In his book The Outliers, Malcolm Gladwell espoused the theory that to achieve excellence in any field, one needed to practice it for 10,000 hours. So…does the 10,000 hour rule apply also to doing something 10,000 times? It may not be a perfect application of the theory but, in light of a recent report, one wonders just how much more practice the Federal Government needs to properly manage Canada’s records.
The CBC reported this week that the National Security Sweep Program revealed more than 10,000 incidents of classified or secure information being improperly stored by federal government employees since last November. While some of these were sensitive paper document left out on desks or filing cabinets not locked, others involved digital information not being properly handled. Okay – we know that 10,000 hours is not the same as 10,000 times, but you get the point.
Of the departments that report (Revenue Canada and the Justice Department were not included in the report), Public Services and Procurement Canada, the Global Affairs Department and, believe it or not, CSIS, were the worst offenders, accounting for over 60% of the infractions.
The Federal government has been the target of hackers over the past couple of years. In 2011, it was revealed that Chinese hackers had gained access to three departments and stole classified information. During the Tax crunch in April of 2014, Revenue Canada’s tax return site was targeted and shut down for several days. And, in June 2015, the government’s websites and their primary email servers were shut down for a couple of hours. In response to those events, Public Safety Canada reported that it had spent $245 million to harden the government’s computer networks.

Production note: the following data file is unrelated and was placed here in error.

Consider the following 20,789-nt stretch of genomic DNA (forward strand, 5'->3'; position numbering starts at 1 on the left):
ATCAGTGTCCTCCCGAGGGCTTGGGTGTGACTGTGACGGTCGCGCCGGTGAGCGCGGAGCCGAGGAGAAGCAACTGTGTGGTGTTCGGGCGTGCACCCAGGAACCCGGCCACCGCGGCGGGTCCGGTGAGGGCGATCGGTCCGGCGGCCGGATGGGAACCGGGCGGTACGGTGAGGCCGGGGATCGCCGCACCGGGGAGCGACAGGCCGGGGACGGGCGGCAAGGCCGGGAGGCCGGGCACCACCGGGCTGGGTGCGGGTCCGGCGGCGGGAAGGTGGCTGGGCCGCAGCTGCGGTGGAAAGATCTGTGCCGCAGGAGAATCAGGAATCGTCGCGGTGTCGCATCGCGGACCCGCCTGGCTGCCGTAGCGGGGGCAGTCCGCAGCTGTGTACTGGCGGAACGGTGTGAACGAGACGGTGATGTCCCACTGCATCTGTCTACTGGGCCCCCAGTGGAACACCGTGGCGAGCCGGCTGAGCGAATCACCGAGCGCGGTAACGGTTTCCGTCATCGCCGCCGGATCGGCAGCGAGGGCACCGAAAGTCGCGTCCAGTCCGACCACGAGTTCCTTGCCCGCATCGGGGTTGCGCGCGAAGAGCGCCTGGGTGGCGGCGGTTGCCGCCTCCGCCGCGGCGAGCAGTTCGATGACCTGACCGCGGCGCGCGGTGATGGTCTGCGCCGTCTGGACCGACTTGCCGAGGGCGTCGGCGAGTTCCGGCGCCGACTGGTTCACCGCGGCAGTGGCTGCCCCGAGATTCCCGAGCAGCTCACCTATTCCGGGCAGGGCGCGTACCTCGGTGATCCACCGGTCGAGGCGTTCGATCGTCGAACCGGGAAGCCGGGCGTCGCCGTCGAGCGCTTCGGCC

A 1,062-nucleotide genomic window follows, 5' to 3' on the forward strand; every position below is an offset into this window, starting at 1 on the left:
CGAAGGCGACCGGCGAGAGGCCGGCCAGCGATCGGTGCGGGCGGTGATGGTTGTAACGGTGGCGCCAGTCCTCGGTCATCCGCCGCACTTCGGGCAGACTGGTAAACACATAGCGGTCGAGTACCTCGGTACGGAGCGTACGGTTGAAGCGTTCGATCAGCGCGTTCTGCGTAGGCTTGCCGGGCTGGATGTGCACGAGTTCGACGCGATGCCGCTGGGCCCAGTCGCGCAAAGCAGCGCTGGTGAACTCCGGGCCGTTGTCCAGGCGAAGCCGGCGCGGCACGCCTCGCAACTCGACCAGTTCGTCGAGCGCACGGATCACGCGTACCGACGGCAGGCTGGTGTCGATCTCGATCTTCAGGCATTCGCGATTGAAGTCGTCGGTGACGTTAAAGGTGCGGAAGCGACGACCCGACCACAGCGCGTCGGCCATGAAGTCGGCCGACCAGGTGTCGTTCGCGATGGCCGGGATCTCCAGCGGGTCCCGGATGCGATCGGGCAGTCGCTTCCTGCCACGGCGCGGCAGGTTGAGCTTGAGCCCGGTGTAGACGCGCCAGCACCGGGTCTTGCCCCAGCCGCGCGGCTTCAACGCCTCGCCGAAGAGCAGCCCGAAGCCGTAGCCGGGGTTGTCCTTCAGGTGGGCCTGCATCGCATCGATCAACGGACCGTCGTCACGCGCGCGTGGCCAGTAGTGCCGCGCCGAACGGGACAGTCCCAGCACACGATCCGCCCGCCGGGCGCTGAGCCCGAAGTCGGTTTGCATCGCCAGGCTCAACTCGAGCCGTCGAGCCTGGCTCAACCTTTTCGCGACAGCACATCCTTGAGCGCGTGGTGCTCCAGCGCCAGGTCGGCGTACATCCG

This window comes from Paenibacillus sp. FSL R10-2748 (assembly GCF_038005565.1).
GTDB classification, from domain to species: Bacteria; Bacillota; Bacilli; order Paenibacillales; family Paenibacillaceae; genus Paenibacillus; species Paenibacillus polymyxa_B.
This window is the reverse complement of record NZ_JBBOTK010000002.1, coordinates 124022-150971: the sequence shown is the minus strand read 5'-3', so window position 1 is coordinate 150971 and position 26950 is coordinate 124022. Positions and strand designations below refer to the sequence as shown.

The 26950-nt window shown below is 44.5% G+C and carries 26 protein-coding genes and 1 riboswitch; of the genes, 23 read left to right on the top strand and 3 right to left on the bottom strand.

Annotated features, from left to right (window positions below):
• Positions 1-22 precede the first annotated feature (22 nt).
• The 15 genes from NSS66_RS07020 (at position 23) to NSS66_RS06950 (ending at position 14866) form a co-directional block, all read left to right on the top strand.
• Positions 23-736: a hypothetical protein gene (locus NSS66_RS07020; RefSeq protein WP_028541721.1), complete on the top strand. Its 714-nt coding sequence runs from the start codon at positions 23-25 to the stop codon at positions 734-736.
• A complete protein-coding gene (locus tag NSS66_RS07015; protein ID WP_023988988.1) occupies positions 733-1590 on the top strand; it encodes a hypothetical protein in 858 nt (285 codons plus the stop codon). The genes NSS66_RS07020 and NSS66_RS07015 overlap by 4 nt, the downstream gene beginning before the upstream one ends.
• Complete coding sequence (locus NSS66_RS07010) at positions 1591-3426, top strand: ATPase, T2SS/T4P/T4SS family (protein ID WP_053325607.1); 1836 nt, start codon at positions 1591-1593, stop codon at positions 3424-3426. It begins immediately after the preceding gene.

While most government ministers declined to explain the lapses in security, Ralph Goodale (Minister of Public Safety) did assure the public that, once a sensitive document that was left out in the open was identified, it was locked up. Sort of like closing the stable door after the horse has bolted.
The improper handling of sensitive information in government appears to be pervasive. Whether the cause is poor training or poor information management systems, the result is the same: sensitive information which is improperly secured is a gold-mine for cyber-criminals.
While Public Safety Canada’s solution to build stronger walls is an important part of cybersecurity strategy, strong walls are not enough – one also has to make sure that sensitive information is not left outside those walls. The Federal Government should take the lead in cybersecurity. Unfortunately, Canadians will now question whether that is presently the case.